Early on the following morning, an Indian presented himself of the opposite bank of the river and asked for the "big captain." Colonel Brodhead asked the Indian what he wanted , to which the savage replied: "I want peace.""Send over some of your chiefs," said Brodhead."Maybe you kill," retorted the red man."They shall not be killed," answered the white leader.
Everything agreed upon, one of the chiefs paddled across the river and entered in conversation with the colonel. Neither saw nor heard the approach of Wetzel, as the revengeful youth crept behind the chief, tomahawk concealed in his hunting shirt. In one leap, martin grabbed his weapon and buried in deep into the Indian's skull.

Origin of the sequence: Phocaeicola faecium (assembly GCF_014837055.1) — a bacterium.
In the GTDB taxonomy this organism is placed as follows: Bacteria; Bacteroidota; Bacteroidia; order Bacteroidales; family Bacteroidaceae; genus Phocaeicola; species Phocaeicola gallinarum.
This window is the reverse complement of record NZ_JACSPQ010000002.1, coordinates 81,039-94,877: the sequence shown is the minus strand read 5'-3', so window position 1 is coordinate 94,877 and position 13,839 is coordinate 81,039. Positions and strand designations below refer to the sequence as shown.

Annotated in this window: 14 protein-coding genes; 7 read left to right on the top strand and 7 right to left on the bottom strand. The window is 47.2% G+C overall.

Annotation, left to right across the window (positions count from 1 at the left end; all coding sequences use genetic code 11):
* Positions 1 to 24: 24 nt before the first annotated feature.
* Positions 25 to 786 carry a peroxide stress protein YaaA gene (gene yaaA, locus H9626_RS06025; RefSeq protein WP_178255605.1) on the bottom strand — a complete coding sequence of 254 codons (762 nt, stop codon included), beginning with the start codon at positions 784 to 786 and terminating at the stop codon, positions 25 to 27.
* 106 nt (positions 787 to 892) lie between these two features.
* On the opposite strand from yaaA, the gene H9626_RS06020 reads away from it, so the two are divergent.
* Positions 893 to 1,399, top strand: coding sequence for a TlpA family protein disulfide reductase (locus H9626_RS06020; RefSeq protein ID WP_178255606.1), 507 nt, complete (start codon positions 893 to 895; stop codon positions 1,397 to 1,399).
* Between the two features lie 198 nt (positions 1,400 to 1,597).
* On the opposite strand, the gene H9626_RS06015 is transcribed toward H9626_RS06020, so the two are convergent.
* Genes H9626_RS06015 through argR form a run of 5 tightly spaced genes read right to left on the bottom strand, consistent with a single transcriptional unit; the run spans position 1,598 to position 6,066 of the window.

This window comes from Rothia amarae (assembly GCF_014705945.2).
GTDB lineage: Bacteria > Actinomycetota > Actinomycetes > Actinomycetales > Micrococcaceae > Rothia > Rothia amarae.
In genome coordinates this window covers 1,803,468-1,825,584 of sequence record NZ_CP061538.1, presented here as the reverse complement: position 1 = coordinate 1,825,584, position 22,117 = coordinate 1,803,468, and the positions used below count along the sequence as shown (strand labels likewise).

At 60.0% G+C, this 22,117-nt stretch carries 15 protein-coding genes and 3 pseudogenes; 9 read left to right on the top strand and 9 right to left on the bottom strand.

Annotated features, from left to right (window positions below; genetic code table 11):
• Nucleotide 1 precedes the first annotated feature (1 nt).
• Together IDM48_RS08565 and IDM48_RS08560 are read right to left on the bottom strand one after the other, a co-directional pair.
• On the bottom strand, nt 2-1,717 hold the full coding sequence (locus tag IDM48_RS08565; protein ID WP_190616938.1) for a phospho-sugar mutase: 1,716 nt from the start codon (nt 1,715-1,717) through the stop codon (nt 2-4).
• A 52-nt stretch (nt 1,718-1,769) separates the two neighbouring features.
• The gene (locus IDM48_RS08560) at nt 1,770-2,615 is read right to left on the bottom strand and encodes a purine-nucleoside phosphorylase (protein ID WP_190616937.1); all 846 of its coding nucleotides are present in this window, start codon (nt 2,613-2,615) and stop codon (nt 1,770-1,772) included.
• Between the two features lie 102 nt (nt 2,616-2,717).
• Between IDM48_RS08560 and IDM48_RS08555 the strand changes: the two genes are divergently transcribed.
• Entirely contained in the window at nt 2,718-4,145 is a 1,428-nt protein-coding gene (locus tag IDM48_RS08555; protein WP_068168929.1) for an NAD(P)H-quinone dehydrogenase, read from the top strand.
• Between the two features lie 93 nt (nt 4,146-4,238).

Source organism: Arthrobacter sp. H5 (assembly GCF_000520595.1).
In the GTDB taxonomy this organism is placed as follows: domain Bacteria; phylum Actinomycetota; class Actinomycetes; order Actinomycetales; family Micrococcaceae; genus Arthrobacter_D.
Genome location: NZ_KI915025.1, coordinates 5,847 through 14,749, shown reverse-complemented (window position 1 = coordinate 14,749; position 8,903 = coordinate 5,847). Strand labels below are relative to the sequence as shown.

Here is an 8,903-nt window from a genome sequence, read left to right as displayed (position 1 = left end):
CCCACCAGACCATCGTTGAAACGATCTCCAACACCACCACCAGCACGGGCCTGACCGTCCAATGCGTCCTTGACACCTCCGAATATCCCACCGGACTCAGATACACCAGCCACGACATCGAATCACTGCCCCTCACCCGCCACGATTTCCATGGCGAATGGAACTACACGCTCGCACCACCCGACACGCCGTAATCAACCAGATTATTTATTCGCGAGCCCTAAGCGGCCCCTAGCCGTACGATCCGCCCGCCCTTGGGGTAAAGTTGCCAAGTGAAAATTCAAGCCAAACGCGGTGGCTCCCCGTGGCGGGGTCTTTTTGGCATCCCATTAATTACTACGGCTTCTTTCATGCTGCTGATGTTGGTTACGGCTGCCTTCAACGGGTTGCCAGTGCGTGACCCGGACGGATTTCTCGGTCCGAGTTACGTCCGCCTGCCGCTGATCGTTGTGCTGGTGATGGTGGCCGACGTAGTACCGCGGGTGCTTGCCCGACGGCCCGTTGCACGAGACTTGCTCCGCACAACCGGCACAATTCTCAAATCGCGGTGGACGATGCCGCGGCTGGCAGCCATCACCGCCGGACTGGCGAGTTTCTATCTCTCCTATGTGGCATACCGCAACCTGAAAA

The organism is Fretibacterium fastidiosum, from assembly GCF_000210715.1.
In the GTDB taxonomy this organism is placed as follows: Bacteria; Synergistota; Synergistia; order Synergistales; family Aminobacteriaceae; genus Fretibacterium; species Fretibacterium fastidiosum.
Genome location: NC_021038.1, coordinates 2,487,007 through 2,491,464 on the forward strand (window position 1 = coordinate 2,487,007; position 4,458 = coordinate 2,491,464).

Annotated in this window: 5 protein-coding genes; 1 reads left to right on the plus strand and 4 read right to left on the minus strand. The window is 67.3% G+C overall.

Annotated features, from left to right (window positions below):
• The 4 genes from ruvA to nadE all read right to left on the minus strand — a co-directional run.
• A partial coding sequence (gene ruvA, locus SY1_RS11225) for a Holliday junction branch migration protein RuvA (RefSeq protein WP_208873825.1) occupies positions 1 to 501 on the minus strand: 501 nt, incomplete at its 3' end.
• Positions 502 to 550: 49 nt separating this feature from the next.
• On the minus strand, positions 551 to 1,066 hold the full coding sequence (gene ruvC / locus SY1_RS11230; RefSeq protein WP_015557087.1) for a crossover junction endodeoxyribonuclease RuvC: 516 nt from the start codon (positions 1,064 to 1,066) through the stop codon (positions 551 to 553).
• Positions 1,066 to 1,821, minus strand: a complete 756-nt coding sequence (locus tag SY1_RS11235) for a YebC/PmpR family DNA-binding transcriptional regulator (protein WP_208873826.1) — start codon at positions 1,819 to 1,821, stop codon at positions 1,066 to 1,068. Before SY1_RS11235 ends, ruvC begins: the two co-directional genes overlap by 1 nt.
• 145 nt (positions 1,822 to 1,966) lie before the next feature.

For this treacherous killing, the commander had no power to deal justice, as practically the entire army approved of the deed.
Brodhead's army began their return the following day, 20 Indian prisoners entrusted to the militia. It was not long before the whites started a wholesale carnage among the Indians and commenced killing them. Again was the steady hand and sharp tomahawk of Martin Wetzel much in evidence. All prisoners were slaughtered with the exception of several squaws and children, who were taken to Fort Pitt.
A number of years later, Martin was taken prisoner by the Indians while hunting in the forest and borne away to their village in the northern part of Ohio. The young man's cheerfulness and bravery won him the love of the Indians and they decided to adopt him.